had received so many complaints of the attacks which had been made in that House on the landlords of Ireland, that he hoped he might take that opportunity of saying a few words. The hon. Baronet was, he knew, as incapable as any man in the House of making an incorrect statement intentionally; but he hoped this would be a lesson to the hon. Baronet and every one in the House against making statements affecting character with out due inquiry. The evil was very great of making such a statement in the House of Commons. It got abroad, and much pain was caused; and though the hon. Baronet, on the statement being contradicted, might get up in the handsomest manner and give up his authority, yet that did not wholly repair the mischief. The House had been told the case of this gentleman; then there came the case of another, who was said to keep hounds while the people were starving around him, which also turned out to be incorrect; but no one had mentioned the name of Lord Clonbrock, who had actually kept hounds, and had given them up and sold his horses since the famine came on. He held in his hand various letters from different proprietors in Ireland. One said, that he did not wish in any way to be placed before the public, but that he was relieving the distress all he could; that he had always endeavoured to do the same, and that he had no wish or care to be vindicated as an Irish landlord, except to reply when unjust charges were made upon the Irish landlords; that some parts of the country were in a miserable state from neglect of absentee land lords, and that it was not easy for those who had not received their rents to give; but that human life must be preserved at any cost. The hon. Member for Rochdale had made sweeping charges against the Irish landlords, but not in the manner that the hon. Baronet had done; for he gave no opportunity of meeting them, and he said that the Irish landlords most grossly neglected their duty. Now, this very individual had been already alluded to in that House; and he could state that this individual was supplying 9,000 persons per week with soup, besides a great expenditure in clothes and other modes of relief, and that he was doing everything he could for them. Then, as had already been stated, Sir R. Booth did a great deal; the fact was, he could afford to do, and really did, a great deal. He could mention another landlord, in Sligo, who had become alarmingly ill from his anxiety and attention to the poor in his neighbourhood, of whom, since last winter, he had in daily employment 350. This gentleman was now furnishing seed to his tenants, for whom he had also purchased a cargo of Indian corn. He was seeing that everything was properly done to insure the cultivation of the soil, and doing his utmost to relieve the distress of his neighbourhood. He had a soup-shop, besides giving a great deal at his own house; fifty-four women were employed by him weekly. He would mention one more case of a landlord who had been cruelly and grievously misrepresented as neglectful and careless about the poor in his neighbourhood; and, according to the statement which had been sent to him from Roscommon, this nobleman, who at any early period of the famine gave 500l., had subscribed during the progress of the distress several sums of money to various relief and soup committees; and since the calamity set in supplied his labourers with cocoa in the morning and soup at mid-day, in addition to their usual daily wages, to the number of between 200 and 300; and supplied soup to their families three times a week; and had within the last month supplied upwards of 300 families with different articles of clothing and bed clothes; and had supplied wheat and rye gratuitously to the extent of several hundred pounds worth to his tenants holding ten acres and under. These statements showed, he thought, that the sweeping charges that had been brought against the landlords were unfounded in general, though he had always admitted that there were among them many distressed men who were unable to perform their duty. Another correspondent stated that his father had given seed oats, mangold, turnips, and carrots, and appointed a man to see that the sowing was done properly. A relation of his own in Tipperary had given his tenants seed, entirely at his own cost. He hoped that the hon. Baronet (Sir B. Hall) would inquire before he again brought such statements under the notice of the House, whether on the authority of rev. gentlemen or not, and that he would do that justice to the Irish landlords which he would wish to be done to himself. On the whole, he was satisfied it would be found that the landlords, in the circumstances of the country, were totally unable to do what they would do if they had the adequate means; and they could only hope that the measures of the Government would enable them to bear their share in relieving distress without exertions that would be overpowering.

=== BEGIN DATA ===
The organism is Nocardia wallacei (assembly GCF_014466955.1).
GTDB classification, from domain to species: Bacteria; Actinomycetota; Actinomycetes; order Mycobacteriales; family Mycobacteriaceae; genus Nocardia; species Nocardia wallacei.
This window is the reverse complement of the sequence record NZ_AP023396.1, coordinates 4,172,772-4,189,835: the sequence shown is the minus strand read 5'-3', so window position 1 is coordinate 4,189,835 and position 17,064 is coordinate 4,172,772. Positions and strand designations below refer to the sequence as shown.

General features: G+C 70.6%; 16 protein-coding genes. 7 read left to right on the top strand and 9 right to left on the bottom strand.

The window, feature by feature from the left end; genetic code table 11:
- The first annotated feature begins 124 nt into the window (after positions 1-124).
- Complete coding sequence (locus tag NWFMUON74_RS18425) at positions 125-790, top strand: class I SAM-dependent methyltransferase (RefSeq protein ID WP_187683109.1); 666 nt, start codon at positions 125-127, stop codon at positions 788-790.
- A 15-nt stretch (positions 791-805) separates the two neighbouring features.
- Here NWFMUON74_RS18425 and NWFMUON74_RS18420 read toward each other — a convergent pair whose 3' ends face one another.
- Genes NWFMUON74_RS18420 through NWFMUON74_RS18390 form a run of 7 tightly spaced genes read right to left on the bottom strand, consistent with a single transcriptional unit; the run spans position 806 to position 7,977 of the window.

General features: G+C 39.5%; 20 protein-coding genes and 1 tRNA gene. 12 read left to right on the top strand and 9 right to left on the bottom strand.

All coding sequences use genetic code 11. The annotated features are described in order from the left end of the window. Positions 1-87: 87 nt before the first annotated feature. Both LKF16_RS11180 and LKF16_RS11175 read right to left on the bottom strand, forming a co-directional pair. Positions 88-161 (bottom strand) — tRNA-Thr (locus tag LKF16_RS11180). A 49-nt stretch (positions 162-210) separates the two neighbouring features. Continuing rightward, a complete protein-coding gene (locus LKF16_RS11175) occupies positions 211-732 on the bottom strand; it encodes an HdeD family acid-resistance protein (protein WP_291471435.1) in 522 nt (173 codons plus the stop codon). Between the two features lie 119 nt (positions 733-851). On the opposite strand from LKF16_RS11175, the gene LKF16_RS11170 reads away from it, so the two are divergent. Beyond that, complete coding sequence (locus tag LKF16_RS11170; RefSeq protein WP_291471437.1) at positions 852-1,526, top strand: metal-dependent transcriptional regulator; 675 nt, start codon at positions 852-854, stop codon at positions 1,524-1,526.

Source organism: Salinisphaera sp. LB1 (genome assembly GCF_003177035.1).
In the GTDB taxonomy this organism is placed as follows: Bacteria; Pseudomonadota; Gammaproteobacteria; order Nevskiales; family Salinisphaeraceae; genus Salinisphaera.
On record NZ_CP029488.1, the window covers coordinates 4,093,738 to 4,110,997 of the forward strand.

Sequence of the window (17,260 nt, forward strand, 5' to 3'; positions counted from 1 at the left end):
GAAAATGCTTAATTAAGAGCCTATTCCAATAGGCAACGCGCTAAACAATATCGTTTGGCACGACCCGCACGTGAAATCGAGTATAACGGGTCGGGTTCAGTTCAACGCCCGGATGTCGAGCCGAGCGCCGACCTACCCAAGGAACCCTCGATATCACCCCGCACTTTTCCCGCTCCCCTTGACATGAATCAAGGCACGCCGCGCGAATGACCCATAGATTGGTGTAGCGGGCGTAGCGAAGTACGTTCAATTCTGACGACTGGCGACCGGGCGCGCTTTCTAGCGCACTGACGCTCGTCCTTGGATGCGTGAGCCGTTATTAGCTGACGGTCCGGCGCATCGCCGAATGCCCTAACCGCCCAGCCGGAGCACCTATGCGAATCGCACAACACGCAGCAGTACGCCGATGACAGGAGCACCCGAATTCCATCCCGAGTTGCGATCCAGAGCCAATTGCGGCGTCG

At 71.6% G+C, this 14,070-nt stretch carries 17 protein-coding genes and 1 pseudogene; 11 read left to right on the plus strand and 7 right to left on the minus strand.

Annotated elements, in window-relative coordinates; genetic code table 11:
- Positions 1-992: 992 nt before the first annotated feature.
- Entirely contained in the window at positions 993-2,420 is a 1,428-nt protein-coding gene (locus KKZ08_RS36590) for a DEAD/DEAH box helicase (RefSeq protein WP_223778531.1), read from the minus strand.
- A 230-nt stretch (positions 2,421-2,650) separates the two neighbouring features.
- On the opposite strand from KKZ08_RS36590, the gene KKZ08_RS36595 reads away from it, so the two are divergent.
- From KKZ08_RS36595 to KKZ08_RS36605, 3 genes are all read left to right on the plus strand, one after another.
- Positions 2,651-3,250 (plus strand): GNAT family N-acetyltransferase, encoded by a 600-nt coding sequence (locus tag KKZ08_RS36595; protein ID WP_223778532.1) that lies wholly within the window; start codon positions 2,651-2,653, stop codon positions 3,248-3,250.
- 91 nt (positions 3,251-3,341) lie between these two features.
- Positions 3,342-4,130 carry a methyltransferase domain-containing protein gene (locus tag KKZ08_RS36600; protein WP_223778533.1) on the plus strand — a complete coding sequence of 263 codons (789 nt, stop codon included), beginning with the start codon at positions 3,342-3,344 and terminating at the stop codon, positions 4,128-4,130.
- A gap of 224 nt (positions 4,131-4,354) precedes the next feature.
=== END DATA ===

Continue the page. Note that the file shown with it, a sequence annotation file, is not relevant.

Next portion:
begged to call attention to the form of the return alluded to by the hon. Baronet, as it stook on the Order-book of the House. It was to stateᐠ1st, The balance (if any remaining) of the subscriptions of 1845 and 1856. 2nd. Private subscriptions advanced by owners, lessors, and occupiers of property in each union. 3rd. Subscriptions received from other sources. 4th. The amount from public grants. He had received many letters from Ireland complaining of the terms of the order, and he must say, a more grossly unfair return it was impossible to conceive. Every ostentatious rich person, who, perhaps, was doing very little, would appear on this return as it stood, while those proprietors who were residing on their own estates, and doing what they could for the poor personally, would not appear on it. Before the return was presented, he would take that opportunity of protesting against it. He must say, he thought it ought to be expunged from the Order-book of the House. He knew persons in Ireland who were not rich, but were spending one-half their income in the relief of the poor; he knew a clergyman who was devoting more than the whole of his tithes to the support of a soup shop in his parish. He knew a gentleman in Armagh who was supporting, and must for months support, more than 900 people, who were employed in labour that was unproductive to him; but none of these persons' names would appear upon the return as it stood.